Simini: I love the concept of “Shine theory” talked about on the Call Your Girlfriend podcast - basically “I don’t shine if you don’t.” Celebrate other women’s success, support their work, and make an effort to empathize with their struggles, even if it’s something you may be privileged enough not to face.

Along those same lines - “Your success is not my failure” is a helpful mantra for me. It’s easy to get caught up in jealousy and comparison on social media. But there’s lots of room at the table. And who knows how many tables we haven’t even found yet. Make space.

Kate: What is your advice to aspiring badasses?

Simini: Just start. Advice that I have to give myself all the time. “Work comes from work.” Just start. And… be open to new goals. Sometimes that big life goals doesn’t work out, or isn’t what you thought it would be. It can feel a lot like failure, but give yourself permission to change.


Badass Ladies You Should Know logo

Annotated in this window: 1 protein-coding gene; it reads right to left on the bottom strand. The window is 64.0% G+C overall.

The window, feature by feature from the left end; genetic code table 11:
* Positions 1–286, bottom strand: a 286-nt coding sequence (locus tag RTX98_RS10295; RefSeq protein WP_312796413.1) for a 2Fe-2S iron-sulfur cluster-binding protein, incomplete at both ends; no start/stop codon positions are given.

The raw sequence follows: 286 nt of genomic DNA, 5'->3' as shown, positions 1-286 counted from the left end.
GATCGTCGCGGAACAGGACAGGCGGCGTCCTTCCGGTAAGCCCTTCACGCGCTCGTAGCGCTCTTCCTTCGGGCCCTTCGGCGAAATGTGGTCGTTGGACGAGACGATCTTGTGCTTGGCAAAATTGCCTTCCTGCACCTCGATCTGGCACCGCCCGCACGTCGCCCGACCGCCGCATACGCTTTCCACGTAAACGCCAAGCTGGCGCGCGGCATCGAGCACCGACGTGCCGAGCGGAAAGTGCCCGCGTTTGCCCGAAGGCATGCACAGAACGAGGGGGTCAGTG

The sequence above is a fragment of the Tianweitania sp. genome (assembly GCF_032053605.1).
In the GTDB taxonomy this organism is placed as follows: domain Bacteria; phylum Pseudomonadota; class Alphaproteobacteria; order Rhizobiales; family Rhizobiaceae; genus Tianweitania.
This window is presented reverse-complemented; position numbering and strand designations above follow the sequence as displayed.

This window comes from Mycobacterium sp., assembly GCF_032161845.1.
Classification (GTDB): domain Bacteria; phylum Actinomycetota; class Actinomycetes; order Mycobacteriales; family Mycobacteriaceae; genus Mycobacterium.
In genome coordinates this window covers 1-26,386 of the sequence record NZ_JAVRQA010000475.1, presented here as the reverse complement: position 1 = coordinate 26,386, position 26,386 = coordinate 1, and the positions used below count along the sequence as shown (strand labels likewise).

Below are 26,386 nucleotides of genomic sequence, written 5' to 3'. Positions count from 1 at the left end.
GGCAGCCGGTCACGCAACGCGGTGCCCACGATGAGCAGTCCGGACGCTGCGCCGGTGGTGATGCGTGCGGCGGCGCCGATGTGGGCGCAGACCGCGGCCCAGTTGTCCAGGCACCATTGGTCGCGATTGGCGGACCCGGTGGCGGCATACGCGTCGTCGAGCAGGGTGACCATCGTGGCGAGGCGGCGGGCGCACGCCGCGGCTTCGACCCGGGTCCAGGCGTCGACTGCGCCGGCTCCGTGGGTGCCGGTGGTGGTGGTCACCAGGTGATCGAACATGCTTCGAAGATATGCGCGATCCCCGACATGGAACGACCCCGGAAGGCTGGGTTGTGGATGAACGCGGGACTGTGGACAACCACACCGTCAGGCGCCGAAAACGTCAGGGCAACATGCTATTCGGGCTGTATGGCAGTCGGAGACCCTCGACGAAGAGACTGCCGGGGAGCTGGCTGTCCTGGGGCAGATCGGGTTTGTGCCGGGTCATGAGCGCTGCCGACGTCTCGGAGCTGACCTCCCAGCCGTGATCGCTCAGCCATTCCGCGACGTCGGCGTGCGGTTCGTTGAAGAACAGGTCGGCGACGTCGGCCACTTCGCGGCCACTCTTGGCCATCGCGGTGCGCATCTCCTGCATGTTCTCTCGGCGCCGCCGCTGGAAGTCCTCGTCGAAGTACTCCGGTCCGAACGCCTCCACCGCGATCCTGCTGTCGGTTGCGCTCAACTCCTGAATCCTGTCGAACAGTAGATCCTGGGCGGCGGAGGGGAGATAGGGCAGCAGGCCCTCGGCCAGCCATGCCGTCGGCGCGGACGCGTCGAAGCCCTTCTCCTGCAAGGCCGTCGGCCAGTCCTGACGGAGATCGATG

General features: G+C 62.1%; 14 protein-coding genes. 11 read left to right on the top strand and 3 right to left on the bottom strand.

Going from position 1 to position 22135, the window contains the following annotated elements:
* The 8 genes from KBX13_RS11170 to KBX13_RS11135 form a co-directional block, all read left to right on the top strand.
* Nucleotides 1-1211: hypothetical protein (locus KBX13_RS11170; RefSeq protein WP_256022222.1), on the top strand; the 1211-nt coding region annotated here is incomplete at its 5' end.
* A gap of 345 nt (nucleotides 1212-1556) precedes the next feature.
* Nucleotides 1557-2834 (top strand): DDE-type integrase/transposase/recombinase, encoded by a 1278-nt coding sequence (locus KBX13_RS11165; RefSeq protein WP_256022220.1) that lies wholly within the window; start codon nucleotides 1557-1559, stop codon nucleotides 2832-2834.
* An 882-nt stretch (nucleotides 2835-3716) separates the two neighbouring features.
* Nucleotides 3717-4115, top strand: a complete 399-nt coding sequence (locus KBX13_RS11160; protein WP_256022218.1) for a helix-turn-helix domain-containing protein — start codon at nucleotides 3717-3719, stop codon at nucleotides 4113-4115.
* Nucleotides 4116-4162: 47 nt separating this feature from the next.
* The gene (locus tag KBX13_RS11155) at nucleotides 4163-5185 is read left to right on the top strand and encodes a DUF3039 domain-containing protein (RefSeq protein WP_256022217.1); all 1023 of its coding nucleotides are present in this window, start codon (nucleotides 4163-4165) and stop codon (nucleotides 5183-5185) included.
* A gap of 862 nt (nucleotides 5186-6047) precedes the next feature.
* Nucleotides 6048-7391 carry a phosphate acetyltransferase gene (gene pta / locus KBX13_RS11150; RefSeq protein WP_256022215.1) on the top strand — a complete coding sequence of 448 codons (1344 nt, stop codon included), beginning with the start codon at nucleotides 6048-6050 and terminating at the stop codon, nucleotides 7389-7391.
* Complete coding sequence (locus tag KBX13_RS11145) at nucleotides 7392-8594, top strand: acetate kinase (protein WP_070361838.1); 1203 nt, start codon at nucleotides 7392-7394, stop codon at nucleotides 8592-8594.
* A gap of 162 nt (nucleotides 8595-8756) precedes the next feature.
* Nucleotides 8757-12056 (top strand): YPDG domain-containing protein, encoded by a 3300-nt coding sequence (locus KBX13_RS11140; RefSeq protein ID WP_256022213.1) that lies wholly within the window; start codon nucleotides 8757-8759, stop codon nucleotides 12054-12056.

Simini Blocker is an illustrator presently based in Texas. She has worked on visual development for games, and illustration for children's books and magazines, including illustrating the picture book Fairy Birds. In her free time she enjoys drawing from her favorite YA novels, some of those pieces have been included in later special editions. She’s currently illustrating a graphic novel for First Second Books— Hop Hop Wish, written by Nathaniel Lachenmeyer.

blog   //  twitter  //  store

Want to meet more Badass Ladies? Follow on Tumblr or Twitter!



Post a Comment

All content copyright Kate Hart 2016

Template copyright @ 2016, Blogger Templates Designed By Templateism | Distributed By Blogger Templates20